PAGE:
One reason that reporters are not as scary as they used to be is that everyone is a reporter now. Video from cell phones and citizen reports from the field are common practice in the media. And, of course, anyone with an internet connection is a blogger.

That’s why I don’t bother my clients with the mechanics of modern journalism. The basics of message training go beyond whatever medium will be reporting the issue.

To survive a 24-second news cycle, you’d better be able to tell your whole story in that amount of time or less.

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“Here’s to the new boss, same as the old boss”

There’s always a tendency, among those attracted to shiny new things, to believe that new things have new rules which have no link to old things with their old rules. It’s a persistent theme with proponents of social media. And it’s not true.

The common element that any new media shares with old media is content. In fact new (or social) media is more desperate for content than anything we have ever seen. Every day bloggers and tweeters scour the Internet for material.

Where newspapers used to re-invent themselves every 24 hours, the new media re-invents itself every few seconds. That means it’s constantly starving for content. The good news is that good stories can spread very quickly. The bad news is that rumour and innuendo spread just as fast.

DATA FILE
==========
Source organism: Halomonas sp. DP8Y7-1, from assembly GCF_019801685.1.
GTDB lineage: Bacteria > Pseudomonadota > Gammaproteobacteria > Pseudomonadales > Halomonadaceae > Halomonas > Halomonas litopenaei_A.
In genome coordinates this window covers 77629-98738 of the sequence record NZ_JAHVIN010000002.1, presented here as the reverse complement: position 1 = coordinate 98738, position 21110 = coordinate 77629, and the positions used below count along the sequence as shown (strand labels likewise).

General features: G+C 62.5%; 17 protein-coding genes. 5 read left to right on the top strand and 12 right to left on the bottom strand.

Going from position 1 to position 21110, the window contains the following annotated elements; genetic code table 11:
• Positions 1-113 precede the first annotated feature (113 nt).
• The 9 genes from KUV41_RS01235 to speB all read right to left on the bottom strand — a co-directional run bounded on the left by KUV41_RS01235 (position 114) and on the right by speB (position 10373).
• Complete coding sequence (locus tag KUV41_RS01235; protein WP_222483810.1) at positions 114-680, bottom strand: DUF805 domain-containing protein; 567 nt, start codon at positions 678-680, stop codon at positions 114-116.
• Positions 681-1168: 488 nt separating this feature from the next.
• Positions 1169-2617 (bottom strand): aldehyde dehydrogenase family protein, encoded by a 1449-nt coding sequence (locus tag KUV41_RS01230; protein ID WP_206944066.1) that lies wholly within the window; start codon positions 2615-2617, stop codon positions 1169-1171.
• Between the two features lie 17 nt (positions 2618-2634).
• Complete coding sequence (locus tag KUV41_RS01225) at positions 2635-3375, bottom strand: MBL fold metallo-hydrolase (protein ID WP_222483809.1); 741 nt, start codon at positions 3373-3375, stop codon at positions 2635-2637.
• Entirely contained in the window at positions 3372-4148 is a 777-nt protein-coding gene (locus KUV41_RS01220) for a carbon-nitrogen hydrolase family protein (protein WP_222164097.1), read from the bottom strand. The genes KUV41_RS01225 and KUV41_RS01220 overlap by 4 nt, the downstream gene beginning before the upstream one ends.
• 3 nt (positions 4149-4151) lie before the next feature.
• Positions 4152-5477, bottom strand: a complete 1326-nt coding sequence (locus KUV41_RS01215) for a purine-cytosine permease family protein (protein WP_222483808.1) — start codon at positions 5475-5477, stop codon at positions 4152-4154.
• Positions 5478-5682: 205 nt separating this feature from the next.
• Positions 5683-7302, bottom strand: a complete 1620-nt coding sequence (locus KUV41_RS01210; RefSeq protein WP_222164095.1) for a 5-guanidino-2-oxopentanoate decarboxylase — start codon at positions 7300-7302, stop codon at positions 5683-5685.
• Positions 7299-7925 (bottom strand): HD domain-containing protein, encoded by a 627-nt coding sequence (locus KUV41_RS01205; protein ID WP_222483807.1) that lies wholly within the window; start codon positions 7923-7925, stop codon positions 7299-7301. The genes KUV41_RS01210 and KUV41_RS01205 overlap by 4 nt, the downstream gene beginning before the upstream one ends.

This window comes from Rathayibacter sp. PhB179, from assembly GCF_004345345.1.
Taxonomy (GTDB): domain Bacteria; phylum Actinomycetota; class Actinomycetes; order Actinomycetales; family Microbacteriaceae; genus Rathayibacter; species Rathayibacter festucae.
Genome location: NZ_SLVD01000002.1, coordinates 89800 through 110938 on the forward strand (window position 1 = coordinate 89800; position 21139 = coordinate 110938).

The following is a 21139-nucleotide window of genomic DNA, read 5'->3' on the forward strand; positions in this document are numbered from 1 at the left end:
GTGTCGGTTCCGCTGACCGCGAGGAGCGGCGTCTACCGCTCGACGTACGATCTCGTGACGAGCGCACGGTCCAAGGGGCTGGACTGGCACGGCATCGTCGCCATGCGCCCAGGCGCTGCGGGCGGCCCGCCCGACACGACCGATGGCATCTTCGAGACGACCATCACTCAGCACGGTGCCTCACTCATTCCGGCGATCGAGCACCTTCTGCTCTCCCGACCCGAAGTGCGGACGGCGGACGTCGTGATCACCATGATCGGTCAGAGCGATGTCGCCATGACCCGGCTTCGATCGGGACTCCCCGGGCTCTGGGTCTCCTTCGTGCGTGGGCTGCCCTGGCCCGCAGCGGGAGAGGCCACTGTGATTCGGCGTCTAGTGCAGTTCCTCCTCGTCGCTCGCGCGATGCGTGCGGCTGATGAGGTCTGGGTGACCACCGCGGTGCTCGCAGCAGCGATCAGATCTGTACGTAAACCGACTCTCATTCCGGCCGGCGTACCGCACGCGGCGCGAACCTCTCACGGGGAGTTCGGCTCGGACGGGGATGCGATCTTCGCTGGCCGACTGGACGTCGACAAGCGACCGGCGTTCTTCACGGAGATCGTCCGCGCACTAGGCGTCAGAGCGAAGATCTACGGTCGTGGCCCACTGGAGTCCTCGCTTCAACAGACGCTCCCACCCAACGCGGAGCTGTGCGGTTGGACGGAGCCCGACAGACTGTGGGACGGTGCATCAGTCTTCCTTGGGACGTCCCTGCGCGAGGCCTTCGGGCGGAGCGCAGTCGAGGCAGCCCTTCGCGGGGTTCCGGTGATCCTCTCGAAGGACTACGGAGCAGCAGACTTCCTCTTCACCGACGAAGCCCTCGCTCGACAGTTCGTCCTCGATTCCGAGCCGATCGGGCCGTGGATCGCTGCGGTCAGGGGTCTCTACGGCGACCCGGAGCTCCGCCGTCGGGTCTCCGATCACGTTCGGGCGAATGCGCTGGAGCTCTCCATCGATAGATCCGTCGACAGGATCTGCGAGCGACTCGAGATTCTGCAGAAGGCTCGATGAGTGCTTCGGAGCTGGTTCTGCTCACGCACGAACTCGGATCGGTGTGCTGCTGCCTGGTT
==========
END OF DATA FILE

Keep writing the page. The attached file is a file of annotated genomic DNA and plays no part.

Dealing with the new media demands a tight well-crafted story and the ability to respond quickly. Yes, you may need a 20-something computer geek monitoring 10-thousand maniacs on keyboards around the world but make sure you are in control of what your geek is saying to the other geeks.

You need a clear message, stripped of any of your industry’s jargon. It should be compelling and easily understood. It must be genuine and not a sales pitch. It should be as honest as it can be and crafted to appeal first to the heart and then to the head.

A good communications consultant can be helpful here because most people are too close to what they do to be able to see the big picture. Many of the so-called new media experts, however, don’t have a proper grounding in the basics of corporate communications.

When I hear new media pundits criticizing the so-called old media, it sounds a lot like the early TV journalists who predicted the death of radio and newspapers. As people pile on to the newest media bandwagon, I’m reminded of the lyrics of The Who’s song; “We won’t get fooled again.” And then, as everyone rushes to praise the merits of the shiny new thing, I think of another line from the song;

“Here’s to the new boss, same as the old boss.”